As a young kid, I thought magnets were about the coolest things ever. Here in my 30s, I kind of feel the same way.
Magnets made nerdy headlines recently, with the new iPad Pro, which is chock-full of them to keep its Smart Keyboard Folio in place. Marques Brownlee had a tweet showing off just how many are in the tablet's thin chassis:
Apple's use of magnets in its products goes back further than the most recent iPad Pro, with its keyboard and Apple Pencil, or even the fun and functional AirPod case. Magnets allow Apple to do things without the need of mechanical components, keeping the design of its products clean and streamlined. Here are a few of my favorites over the years.
Latch-less Laptop Lids & Napping Notebooks
The Clamshell iBook G3 was a ground-breaking machine for many of reasons, but today, I want to talk about how the lid closed.
Unlike the hooks and latches used on other notebooks, the iBook closed through a spring-loaded hinge and magnets. This made the computer more rugged, which served the machine well in the homes and schools where it was often found.
Oddly, Apple didn't stick with this strategy for very long. In 2001 when Apple revised the iBook, it came with a more traditional latch to hold the lid closed.
The PowerBook and MacBook Pro used latches for many years, until the unibody MacBook Pro showed up in 2008. (As if to rub salt in the wound, these tiny latches were pulled from their resting positions with magnets.)
Lid management is not the only way Apple has used magnets in its notebooks, as this support article explains:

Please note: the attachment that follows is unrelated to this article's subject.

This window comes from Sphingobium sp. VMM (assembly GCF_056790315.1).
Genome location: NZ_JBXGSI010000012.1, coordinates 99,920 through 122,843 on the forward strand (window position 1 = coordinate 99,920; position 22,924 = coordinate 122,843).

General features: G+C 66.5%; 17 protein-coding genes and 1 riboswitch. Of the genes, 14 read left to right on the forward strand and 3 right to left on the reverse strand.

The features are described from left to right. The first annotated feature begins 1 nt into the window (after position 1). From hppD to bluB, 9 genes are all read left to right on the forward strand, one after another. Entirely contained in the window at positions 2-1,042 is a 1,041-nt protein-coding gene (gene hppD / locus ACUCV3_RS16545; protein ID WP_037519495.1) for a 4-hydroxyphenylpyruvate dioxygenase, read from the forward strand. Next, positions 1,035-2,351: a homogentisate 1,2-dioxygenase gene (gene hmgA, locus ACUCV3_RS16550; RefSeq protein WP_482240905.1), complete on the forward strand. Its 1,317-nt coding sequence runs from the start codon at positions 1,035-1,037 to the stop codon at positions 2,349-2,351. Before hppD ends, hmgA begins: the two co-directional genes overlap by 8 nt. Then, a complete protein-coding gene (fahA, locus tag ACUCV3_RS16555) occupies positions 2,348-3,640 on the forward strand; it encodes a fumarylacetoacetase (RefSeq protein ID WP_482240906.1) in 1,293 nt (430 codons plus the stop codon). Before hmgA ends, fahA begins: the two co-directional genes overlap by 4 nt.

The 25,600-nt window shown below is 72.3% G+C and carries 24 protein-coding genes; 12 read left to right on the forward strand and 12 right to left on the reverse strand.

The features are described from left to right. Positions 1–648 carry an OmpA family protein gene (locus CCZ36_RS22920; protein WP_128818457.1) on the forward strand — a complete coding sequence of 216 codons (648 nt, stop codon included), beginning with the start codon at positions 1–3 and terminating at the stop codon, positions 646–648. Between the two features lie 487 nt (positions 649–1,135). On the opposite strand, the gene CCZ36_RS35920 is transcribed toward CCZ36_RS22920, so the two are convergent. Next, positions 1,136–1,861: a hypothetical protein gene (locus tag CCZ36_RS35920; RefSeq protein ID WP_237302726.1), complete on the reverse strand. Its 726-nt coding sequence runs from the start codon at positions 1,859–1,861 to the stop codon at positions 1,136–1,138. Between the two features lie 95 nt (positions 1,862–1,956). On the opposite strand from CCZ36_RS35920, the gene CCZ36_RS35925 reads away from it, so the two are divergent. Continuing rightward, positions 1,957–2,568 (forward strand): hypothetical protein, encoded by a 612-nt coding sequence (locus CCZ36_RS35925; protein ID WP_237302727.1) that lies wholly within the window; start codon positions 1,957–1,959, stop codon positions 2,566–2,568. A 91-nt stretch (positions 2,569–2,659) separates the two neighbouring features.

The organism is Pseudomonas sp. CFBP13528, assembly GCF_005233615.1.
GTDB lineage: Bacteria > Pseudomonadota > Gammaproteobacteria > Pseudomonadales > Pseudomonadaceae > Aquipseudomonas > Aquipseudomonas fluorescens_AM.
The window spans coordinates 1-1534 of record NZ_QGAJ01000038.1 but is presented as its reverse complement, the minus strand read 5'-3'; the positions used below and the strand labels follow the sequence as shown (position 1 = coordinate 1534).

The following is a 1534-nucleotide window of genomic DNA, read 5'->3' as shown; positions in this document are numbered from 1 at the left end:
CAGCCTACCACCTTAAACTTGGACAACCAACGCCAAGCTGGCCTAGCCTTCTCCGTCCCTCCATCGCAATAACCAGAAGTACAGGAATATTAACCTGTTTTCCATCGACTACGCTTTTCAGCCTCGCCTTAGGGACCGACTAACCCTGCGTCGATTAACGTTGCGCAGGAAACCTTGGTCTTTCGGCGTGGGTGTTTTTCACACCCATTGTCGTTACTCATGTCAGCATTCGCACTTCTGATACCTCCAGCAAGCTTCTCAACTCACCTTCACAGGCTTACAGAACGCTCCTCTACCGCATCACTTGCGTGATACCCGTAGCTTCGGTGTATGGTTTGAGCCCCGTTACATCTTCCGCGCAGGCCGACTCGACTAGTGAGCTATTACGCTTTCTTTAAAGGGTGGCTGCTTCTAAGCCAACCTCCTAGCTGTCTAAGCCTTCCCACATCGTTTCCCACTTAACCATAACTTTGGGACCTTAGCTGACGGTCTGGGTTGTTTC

Your MacBook, MacBook Air, or MacBook Pro might go to sleep unexpectedly if a magnet is placed under your computer or on its palm rest.
For example, in the iBook G4, this magnet is nestled into the frame around the display, and when the laptop is shut, lines up with what is called the reed switch. This switch detects the magnetic field and tells the machine to go to sleep. To the user, however, it all just works seamlessly.
Apple Remote Storage
The iMac G5 came with Front Row, Apples now-defunct multimedia software for enjoying movies, music, photos and DVDs on your computer from across the room. Front Row is a story for a different time, but part of its genius was the dead-simple remote Apple shipped with it:
If that design looks sort of like an iPod, that was the point. It was simple and easy to use, even without looking at it.
The remote is not much larger than an iPod nano, and it would have easily gotten lost in between the proverbial couch cushions. To help prevent this, Apple used magnets to make a tidy little storage location for the remote, right on the side of the iMac.
The magnetic attachment allowed the remote to be stored out of the way, but in plain sight. Grabbing it to open Front Row was breathless, and putting it back when finished didn't take any fiddling whatsoever.
The MagSafe adaptor is perhaps the most well-known use of magnets to Mac users. First introduced with the original MacBook Pro way back in 2006, MagSafe promised a future where simply tripping over a power cable wouldn't guarantee a massive laptop repair bill.
Here's Jason Snell in 2006, writing for Macworld:
The idea behind MagSafe is that tripping over the laptop’s power cord won’t do something horrible like rip off the power jack or launch the computer off your desk and onto a hard floor below. And it works as advertised: in several attempts to topple the MacBook Pro, the MagSafe connector did its job, releasing its attachment to the computer and falling harmlessly to the floor.
Hard-core PowerBook users (and IT managers, for that matter) will roll their eyes at the introduction of a new Apple power-cord style, because it will force them to buy more new adapters as supplements and extras. But it’s been several years since the last time Apple switched adapter styles, and the advantages of the MagSafe connector are worth the slight inconvenience.